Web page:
In simple words, what does end-to-end training mean, in the context of deep learning?
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208 views

What is an artificial neural network?

What is an artificial neural network in artificial intelligence? It is apparently used to find patterns in data and it is loosely inspired by human neural networks.
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42 views

What is the difference between a problem representation and problem modelling?

As far as I know, a problem representation is the formulation of the problem in a way that it can be programmed and therefore solved (for example, you can represent the $N$-queens problem by using an ...
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108 views

What is the relation between a policy which is the solution to a MDP and a policy like $\epsilon$-greedy?

In the context of reinforcement learning, a policy, $\pi$, is often defined as a function from the space of states, $\mathcal{S}$, to the space of actions, $\mathcal{A}$, that is, $\pi : \mathcal{S} \...
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285 views

Is the word “pose” used correctly in the paper “Matrix Capsules with EM Routing”?

In traditional computer vision and computer graphics, the pose matrix is a $4 \times 4$ matrix of the form $$ \begin{bmatrix} r_{11} & r_{12} & r_{12} & t_{1} \\ r_{21} & r_{...
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2k views

What is feature embedding in the context of convolutional neural networks?

What are feature embeddings in the context of convolutional neural networks? Is it related to bottleneck features or feature vectors?
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701 views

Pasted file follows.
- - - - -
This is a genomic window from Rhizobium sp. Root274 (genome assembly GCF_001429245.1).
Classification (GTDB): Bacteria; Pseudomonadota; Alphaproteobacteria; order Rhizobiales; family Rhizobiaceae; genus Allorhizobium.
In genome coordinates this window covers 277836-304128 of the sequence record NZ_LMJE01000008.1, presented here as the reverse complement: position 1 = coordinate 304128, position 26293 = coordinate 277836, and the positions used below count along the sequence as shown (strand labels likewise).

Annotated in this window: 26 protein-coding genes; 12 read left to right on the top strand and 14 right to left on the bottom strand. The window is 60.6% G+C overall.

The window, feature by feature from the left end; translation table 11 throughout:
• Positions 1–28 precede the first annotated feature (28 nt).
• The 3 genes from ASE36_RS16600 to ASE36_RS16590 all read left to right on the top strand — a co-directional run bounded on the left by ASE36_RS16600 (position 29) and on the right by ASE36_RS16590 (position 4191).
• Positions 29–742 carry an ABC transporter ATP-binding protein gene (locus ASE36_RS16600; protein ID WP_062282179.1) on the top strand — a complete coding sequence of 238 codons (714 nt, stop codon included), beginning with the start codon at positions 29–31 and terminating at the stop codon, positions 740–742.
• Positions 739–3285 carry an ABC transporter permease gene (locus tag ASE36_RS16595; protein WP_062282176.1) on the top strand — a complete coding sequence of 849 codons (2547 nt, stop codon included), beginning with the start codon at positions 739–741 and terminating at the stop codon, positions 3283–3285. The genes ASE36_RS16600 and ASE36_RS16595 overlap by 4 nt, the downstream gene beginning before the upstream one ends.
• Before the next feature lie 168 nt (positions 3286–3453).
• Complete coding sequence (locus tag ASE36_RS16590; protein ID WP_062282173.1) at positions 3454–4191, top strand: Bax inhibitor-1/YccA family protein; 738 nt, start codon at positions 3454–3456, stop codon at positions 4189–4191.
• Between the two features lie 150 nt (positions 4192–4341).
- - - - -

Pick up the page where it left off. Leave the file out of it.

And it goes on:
Are Rationality and Intelligence distinct?

This just popped into my head, and I haven't thought it through, but it feels like a sound question. The definition of intelligence might still be somewhat fuzzy, possibly a factor of our evolving ...
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1k views

How can I understand this statement about RNNs and hidden layers?

In the lecture, there was a statement: Recurrent neural networks with multiple hidden layers are just a special case that has some of the hidden to hidden connections missing. I understand ...
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436 views

What is the difference between abstract, autonomous and virtual intelligent agents?

On Wikipedia, we can read about different type of intelligent agents: abstract intelligent agents (AIA), autonomous intelligent agents, virtual intelligent agent (IVA), which I've found on other ...
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438 views

What is the meaning of “stationarity of statistics” and “locality of pixel dependencies”?

I'm reading the ImageNet Classification with Deep Convolutional Neural Networks paper by Krizhevsky et al, and came across these lines in the Intro paragraph: Their (convolutional neural networks') ...
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492 views

What is the relation between an environment, a state and a model?

In particular, I would like to have a simple definition of "environment" and "state". What are the differences between those two concepts? Also, I would like to know how the concept of model relates ...
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865 views

What is the difference between on and off-policy deterministic actor-critic?

In the paper Deterministic Policy Gradient Algorithms, I am really confused about chapter 4.1 and 4.2 which is "On and off-policy Deterministic Actor-Critic". I don't know what's the difference ...
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77 views

Why does a Lipschitz continuous discriminator in GANs assure statistical boundedness?

I have been reading the paper which introduced spectral normalization in GANs. At some point the paper mentions the following: The machine learning community has been pointing out recently that ...
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622 views